Radio stars (Sept 1933)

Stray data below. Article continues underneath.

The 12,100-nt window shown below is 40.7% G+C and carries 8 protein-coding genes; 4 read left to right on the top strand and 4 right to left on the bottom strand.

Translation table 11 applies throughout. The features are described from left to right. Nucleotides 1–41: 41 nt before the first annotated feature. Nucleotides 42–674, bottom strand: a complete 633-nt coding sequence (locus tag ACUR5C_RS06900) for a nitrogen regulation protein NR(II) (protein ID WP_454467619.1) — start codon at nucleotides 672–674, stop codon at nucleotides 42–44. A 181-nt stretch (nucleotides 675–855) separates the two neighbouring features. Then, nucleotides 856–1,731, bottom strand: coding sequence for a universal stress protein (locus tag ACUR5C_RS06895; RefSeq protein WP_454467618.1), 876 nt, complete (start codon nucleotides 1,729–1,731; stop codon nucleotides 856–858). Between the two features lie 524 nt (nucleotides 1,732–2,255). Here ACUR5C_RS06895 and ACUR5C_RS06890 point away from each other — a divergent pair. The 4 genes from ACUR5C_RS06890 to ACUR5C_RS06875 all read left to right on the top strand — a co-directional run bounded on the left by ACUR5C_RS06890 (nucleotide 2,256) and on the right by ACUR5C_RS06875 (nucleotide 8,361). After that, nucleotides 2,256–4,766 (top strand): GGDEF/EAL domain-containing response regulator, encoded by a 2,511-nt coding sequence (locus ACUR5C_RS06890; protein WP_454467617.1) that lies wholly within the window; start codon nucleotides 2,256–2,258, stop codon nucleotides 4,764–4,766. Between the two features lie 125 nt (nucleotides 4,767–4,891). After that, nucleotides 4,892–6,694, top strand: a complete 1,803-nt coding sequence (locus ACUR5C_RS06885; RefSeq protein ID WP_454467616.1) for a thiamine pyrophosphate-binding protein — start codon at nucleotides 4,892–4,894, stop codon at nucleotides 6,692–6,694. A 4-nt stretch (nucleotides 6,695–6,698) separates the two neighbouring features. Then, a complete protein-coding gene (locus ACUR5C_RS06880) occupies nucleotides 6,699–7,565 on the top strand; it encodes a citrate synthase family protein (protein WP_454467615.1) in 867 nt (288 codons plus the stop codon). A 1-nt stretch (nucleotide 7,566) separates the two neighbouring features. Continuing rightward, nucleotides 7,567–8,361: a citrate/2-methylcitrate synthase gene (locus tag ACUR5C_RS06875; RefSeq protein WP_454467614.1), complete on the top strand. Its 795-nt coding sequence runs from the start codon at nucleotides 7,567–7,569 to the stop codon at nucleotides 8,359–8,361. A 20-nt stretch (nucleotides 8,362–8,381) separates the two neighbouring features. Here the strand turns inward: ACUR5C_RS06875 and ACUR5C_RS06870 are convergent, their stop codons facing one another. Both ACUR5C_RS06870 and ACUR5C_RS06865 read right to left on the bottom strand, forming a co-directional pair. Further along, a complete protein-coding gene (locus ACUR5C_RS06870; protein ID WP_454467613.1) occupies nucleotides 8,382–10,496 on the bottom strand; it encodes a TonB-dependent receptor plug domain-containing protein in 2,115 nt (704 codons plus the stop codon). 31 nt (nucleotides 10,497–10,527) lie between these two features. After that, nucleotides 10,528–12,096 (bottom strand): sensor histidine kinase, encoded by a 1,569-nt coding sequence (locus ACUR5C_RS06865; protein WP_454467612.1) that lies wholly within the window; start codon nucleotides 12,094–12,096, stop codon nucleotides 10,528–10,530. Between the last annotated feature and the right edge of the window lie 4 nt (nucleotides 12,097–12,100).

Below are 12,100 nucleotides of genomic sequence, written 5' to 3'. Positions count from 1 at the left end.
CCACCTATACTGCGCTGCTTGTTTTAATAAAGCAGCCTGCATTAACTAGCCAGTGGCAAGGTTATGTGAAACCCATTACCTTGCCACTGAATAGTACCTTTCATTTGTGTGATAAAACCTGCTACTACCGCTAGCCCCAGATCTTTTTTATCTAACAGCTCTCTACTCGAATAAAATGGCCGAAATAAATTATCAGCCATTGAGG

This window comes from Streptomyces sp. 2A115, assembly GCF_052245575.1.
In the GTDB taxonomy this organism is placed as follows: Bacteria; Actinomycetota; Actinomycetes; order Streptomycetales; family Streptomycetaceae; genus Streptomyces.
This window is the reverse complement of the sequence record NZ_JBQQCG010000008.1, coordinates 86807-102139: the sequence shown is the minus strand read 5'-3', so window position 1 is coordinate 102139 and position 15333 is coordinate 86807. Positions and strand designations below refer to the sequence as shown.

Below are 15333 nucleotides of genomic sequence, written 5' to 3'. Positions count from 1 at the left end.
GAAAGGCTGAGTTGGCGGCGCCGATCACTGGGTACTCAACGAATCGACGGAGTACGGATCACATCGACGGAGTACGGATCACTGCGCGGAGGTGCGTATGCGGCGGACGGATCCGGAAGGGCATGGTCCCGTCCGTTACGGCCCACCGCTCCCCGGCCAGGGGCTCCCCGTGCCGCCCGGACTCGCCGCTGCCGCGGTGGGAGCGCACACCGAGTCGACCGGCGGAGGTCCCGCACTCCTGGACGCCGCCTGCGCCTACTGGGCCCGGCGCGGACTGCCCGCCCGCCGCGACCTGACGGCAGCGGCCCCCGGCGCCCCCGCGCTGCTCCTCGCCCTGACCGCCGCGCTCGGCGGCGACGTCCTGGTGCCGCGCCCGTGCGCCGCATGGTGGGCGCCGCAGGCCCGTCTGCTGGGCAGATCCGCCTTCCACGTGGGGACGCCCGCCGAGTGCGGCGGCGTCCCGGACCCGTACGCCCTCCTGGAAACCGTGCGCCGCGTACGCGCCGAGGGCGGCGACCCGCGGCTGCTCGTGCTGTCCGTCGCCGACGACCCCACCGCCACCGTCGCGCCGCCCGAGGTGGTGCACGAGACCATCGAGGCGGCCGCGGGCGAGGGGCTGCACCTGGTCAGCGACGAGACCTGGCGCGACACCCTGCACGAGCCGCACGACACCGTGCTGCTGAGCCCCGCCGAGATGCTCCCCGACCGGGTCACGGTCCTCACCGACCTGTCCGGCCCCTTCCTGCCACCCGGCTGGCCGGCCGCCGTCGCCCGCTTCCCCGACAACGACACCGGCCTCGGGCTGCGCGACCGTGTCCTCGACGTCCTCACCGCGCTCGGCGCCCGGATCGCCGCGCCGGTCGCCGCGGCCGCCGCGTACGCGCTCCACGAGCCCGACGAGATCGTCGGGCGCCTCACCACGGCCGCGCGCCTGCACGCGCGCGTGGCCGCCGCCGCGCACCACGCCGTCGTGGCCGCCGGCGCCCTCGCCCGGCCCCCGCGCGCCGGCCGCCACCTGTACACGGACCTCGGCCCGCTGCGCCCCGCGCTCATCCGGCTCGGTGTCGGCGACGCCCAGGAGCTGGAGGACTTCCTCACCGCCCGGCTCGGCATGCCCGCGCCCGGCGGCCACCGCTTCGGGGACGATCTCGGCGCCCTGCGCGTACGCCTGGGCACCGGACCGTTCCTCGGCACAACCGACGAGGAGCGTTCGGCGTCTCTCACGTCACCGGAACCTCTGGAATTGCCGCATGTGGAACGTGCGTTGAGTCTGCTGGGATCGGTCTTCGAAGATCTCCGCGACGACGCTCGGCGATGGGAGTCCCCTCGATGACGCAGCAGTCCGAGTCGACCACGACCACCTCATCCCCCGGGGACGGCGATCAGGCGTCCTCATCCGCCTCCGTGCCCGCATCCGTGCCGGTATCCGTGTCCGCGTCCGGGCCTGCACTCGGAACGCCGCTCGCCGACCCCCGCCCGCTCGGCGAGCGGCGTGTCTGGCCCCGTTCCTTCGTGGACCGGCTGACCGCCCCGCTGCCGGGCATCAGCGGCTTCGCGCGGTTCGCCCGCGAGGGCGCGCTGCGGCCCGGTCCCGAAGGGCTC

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(Left) Fred Waring and Joan Blondell of cln- enna fame at a party In Washington where Joan was guest of honor. (Below) Ben Bernie and George Olsen vacationing at French Lick, Indiana. THE BAND BOX By DANNY T O W N E (Left) This is Deane Janis, who sings so well with Hal Kennp's Or- chestra. She comes from Chi- cago and she has the loveliest red hair you ever saw. EVERYBODY is dancing these cool summer nights. The music masters over at Columbia know it. That's why they've given regular schedules to twenty-five dance bands that come from the West Coast, Chicago, New York and points in l)etween. Here's the all-star list: Pancho from the Central Park Casino in New York, Guy Lombardo and His Royal Canadians from F'avilion Royale on Long I.sland, Isham Jones from Atlantic City's Hotel .Ambassador. Ted Lewis from the Dell's in Chicago. Glen (iray and the Casa Lonia Orchestra from West- chester's Glen Island Casino, and Lyman right from New York. In addition, you'll hear George Hall, Jerry Freeman, Ben Pollack, Johnny Hamp, Leon Belasco, Don Bestor. Will Osborne, Joe Haymes, Ozzie Nelson, Eli Dantzig, Claude Hopkins. Freddie Martin, Gus Arnheim, Vincent Travers, Art Coogan, Buddy Harrod, Buddy Wagner and Eddie Duchin. Do you know why Paul Tremaine uses "Lonely Acres" as his theme song over CBSi* It's because Willard Robi- son. the cowboy singer and a Westerner, wrote it, and Paul and most of his boys are from Colorado, Missouri and thereabouts. Robison wrote it when he was in New York and flat broke, and the strains indicate homesickness — felt occasionally by all of the Tremaine-ians. Strange things haj)pen in the musical batulbox. Most of Lowell Patton's songs come to him at the NBC by mail. But the words to "Light of Love Eternal" were telephoned to New York from {Continued on page 48) 39